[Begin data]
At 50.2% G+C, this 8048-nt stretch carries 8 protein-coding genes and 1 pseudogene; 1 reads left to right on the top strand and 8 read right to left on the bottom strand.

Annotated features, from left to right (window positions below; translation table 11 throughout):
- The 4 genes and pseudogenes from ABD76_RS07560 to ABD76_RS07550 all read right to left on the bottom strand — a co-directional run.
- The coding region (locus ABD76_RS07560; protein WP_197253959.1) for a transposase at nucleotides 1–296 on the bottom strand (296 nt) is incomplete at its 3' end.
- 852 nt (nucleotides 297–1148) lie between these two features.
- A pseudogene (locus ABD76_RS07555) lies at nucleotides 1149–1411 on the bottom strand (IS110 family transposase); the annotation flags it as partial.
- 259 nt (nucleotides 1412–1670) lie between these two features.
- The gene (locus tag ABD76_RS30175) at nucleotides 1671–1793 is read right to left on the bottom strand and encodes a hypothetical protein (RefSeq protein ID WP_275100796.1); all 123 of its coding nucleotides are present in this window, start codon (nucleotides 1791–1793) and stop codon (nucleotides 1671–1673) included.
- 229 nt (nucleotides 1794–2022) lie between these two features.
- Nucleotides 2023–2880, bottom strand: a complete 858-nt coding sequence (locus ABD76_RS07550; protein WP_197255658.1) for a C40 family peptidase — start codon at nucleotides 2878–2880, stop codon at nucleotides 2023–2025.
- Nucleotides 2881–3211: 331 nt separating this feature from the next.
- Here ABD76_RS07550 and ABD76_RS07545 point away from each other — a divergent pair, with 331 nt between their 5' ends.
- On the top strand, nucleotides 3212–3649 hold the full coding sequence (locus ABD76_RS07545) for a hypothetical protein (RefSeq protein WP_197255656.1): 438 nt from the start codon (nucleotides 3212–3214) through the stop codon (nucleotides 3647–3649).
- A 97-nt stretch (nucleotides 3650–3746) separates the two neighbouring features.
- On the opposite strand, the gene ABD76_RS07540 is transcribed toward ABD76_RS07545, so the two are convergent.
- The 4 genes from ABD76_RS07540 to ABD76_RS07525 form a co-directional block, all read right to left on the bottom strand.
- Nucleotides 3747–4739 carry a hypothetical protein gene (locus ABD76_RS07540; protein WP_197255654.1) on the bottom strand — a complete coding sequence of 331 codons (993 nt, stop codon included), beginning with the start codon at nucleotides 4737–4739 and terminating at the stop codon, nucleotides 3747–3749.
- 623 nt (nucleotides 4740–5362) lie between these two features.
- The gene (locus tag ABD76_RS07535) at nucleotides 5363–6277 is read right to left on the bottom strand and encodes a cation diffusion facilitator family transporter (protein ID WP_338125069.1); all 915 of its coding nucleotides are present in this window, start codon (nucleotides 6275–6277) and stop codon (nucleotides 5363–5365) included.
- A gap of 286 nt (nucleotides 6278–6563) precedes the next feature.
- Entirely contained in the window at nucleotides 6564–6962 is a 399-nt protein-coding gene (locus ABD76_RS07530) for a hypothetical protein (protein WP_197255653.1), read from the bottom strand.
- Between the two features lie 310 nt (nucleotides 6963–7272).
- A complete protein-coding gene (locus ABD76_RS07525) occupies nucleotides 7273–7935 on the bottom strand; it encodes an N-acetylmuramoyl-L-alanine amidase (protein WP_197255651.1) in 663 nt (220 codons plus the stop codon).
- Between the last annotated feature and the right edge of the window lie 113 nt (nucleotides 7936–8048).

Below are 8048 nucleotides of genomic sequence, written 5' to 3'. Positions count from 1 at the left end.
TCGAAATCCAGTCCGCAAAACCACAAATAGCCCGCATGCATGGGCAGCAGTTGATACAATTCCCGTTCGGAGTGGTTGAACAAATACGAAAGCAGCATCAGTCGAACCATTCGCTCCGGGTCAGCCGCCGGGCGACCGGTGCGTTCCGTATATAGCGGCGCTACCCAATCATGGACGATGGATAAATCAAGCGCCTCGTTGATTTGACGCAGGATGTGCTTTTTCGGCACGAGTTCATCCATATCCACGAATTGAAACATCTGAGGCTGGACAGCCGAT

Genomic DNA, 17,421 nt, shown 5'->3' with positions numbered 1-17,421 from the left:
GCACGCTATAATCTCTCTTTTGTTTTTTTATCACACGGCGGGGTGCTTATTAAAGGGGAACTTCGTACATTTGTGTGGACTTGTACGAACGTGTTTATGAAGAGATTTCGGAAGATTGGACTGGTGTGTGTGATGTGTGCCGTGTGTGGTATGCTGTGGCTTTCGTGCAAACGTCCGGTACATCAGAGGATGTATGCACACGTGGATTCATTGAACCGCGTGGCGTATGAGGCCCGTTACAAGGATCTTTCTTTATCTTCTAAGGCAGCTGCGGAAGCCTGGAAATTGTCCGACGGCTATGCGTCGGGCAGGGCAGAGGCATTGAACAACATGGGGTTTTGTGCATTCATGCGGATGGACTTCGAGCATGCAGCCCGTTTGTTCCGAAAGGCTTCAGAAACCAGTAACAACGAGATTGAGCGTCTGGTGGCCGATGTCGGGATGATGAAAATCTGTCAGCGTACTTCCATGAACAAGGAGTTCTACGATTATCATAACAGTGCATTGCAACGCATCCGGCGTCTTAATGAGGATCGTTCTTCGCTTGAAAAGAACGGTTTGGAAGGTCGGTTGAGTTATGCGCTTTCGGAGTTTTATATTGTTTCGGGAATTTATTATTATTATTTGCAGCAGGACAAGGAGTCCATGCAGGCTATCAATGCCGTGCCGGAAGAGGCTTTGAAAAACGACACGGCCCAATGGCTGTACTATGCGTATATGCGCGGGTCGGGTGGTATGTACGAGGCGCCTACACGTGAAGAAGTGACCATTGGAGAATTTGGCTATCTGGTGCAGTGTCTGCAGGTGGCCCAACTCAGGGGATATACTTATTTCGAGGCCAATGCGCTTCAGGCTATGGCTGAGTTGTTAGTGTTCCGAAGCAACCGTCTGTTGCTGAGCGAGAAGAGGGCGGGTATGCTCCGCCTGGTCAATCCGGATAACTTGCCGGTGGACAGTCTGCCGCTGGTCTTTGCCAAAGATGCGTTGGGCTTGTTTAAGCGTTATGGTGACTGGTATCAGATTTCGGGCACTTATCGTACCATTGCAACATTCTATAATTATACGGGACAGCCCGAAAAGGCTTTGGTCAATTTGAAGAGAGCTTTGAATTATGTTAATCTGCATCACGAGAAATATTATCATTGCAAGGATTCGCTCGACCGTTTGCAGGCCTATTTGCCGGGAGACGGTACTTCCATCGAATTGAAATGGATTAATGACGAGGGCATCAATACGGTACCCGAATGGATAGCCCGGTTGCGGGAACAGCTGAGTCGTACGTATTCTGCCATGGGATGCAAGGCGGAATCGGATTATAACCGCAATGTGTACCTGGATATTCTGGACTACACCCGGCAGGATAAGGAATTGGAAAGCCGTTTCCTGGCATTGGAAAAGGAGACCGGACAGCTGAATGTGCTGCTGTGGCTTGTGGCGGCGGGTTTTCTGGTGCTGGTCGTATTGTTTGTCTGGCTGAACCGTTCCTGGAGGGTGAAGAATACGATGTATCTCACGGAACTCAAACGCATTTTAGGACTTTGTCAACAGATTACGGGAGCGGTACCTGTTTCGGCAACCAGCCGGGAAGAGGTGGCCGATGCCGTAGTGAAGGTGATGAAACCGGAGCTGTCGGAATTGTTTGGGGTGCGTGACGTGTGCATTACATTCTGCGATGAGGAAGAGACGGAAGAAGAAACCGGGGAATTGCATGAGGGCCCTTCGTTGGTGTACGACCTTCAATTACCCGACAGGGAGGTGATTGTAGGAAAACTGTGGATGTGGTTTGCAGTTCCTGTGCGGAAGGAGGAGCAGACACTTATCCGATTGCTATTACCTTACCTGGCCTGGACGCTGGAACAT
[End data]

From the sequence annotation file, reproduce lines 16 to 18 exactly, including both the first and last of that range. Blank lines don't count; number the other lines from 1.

- The 4 genes from ABD76_RS07540 to ABD76_RS07525 form a co-directional block, all read right to left on the bottom strand.
- Nucleotides 3747–4739 carry a hypothetical protein gene (locus ABD76_RS07540; protein WP_197255654.1) on the bottom strand — a complete coding sequence of 331 codons (993 nt, stop codon included), beginning with the start codon at nucleotides 4737–4739 and terminating at the stop codon, nucleotides 3747–3749.
- 623 nt (nucleotides 4740–5362) lie between these two features.